North Dakota's new governor, John Hoeven, had never before campaigned for elective office when he launched his successful bid to become the state's 30th chief executive.
A Republican, he campaigned on a theme of bringing more and better paying jobs to the state through aggressive economic development policies. He also appealed to Democrats by promising raises for teachers and declaring his opposition to the federal "Freedom to Farm" legislation.
Hoeven, 43, grew up in Minot, a farming, railroading and Air Force base town in the northern part of the state, where his family owns a bank. He showed his belief in entrepreneurship early when, as a teen-ager, he and a friend ran the driving range at the Minot Country Club. He made $1,300 that summer, a princely sum for a 1970s North Dakota kid. The money went into his college fund.
Also during high school, he was brought in on the ground floor of the family bank to learn the business, working as teller and bookkeeper, among other positions.Hoeven applied to Stanford University, his mother's alma mater, and Dartmouth College, his father's alma mater, and was accepted at both. He chose Dartmouth because he could play on the golf team.
After graduating from Dartmouth and Northwestern University, where he earned his MBA, Hoeven returned home to start the family bank's trust department. At the age of 29, he became the bank's executive vice president, in charge of day-to-day operations. Hoeven also played a key role in Minot's economic development efforts and served on a committee that worked to save Minot's air base from closure in the early 1990s.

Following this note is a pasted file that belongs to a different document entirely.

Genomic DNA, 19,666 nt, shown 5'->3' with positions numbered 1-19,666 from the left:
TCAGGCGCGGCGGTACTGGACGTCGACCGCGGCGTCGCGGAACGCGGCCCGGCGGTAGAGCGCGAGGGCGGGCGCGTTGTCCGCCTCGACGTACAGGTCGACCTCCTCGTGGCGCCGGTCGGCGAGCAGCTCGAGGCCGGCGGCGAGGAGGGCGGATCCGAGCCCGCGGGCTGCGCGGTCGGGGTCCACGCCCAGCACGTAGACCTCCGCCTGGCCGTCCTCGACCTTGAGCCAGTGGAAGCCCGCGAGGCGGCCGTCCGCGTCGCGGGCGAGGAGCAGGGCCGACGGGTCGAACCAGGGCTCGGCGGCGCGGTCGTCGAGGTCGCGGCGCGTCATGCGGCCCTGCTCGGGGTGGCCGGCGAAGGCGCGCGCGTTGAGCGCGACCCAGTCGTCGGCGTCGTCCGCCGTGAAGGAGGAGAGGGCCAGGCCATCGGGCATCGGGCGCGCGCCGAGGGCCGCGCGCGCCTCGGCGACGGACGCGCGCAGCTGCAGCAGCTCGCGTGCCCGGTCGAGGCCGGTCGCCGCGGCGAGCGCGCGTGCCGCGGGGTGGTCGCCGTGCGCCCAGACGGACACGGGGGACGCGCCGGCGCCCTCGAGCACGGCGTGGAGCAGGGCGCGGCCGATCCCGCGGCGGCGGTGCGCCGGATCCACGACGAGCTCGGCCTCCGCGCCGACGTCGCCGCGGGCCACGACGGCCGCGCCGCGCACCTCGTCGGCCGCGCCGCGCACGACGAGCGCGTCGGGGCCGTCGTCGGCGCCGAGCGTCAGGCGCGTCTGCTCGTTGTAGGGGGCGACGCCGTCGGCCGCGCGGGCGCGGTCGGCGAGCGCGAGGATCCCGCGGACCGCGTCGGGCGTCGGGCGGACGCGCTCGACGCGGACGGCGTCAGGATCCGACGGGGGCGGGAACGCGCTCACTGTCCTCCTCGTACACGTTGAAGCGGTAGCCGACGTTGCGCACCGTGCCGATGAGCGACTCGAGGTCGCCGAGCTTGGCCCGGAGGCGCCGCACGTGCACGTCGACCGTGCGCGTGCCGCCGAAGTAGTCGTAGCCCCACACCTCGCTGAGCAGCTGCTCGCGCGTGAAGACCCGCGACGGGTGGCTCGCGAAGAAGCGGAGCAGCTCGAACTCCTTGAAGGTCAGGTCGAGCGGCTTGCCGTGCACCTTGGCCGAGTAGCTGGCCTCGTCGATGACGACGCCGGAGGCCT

In 1993, Hoeven was named president of the state-owned Bank of North Dakota in Bismarck. The state officials who hired him and served as board of directors of the bank included his predecessor, Gov. Ed Schafer, and the woman he defeated in November in the gubernatorial race, Attorney General Heidi Heitkamp.
During the seven years Hoeven was at its helm, the bank's loan portfolio grew five-fold and the bank's profits became a regular source of revenue for the state's general fund.
Until 1996, Hoeven avoided political party affiliations. That year, he briefly flirted with becoming the Democratic-NPL party's candidate for governor against Schafer, who was seeking a second term. Instead, Hoeven reconsidered, declared himself a Republican and sat out the election that year.
After building his credentials within the state GOP organization, he launched his campaign for governor in November 1999, shortly after Schafer announced he would not seek a third term.
Hoeven started with 21 percent name recognition and a faced a contest for the GOP nomination from a longtime legislative leader. He began running campaign commercials even before the state convention met and hired the same media consultants and campaign staff Schafer had used.
Hoeven swamped his opponent in the vote at the state convention, resigned his job at the state bank and began campaigning full time. By late June, polls showed he had caught up to Heitkamp, a seasoned statewide campaigner. In the general election, he won with 55 percent of the vote.
Hoeven's wife's name is Mikey and they have a son and a daughter.